Custom Operators

Tasrif also allows the user to build their own Operators if they need to do so.

The interface for an Operator is simple:

class ProcessingOperator
    def process(self, *data_frames):

By subclassing from ProcessingOperator, a user can build their own Operators. For example, suppose we needed an Operator that computes the rows of each DataFrame passed to it:

from tasrif.processing_pipeline import ProcessingOperator

class RowCountOperator(ProcessingOperator):
    def process(self, *data_frames):
        output = []

        for df in data_frames:

        return output

Let’s test our new Operator:

>>> df1 = pd.DataFrame({
...     'Date':   ['05-06-2021', '06-06-2021', '07-06-2021', '08-06-2021'],
...     'Steps':  [        4500,         None,         5690,         6780]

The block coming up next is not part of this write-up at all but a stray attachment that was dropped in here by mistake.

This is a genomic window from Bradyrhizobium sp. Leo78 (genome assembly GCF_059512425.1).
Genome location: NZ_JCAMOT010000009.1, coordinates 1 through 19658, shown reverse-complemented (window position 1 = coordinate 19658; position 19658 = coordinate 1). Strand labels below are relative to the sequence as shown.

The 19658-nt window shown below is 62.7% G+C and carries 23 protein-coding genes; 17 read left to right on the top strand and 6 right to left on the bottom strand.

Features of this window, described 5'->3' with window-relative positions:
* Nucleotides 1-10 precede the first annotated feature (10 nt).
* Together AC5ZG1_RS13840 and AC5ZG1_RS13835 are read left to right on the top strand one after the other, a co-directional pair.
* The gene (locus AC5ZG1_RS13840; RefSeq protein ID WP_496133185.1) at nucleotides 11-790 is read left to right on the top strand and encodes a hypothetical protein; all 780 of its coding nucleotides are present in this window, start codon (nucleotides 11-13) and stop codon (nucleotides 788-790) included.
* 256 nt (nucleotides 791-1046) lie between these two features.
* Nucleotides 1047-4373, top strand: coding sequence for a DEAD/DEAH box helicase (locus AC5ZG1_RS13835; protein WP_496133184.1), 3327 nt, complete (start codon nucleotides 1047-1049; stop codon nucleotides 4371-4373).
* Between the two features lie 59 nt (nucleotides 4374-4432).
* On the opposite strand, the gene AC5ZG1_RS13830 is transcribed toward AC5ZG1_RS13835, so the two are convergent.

... })

>>> df2 = pd.DataFrame({
...     'Date':   ['12-07-2021', '13-07-2021', '14-07-2021', '15-07-2021'],
...     'Steps':  [        2100,         None,         None,         5400]
... })

>>> RowCountOperator().process(df1, df2)
[4, 4]

To ease the creation of custom Operators, we have created two convenience classes: MapProcessingOperator and ReduceProcessingOperator. As their names suggest, these are Operators that can be subclassed to create custom Operators that have map or reduce processing behavior.

For example, let’s use the MapProcessingOperator to build the RowCountOperator:

from tasrif.processing_pipeline import MapProcessingOperator

class RowCountOperator(MapProcessingOperator):
    def processing_function(self, df):
        return len(df.index)

As you can see, these convenience classes are a quick way of creating simple, custom Operators.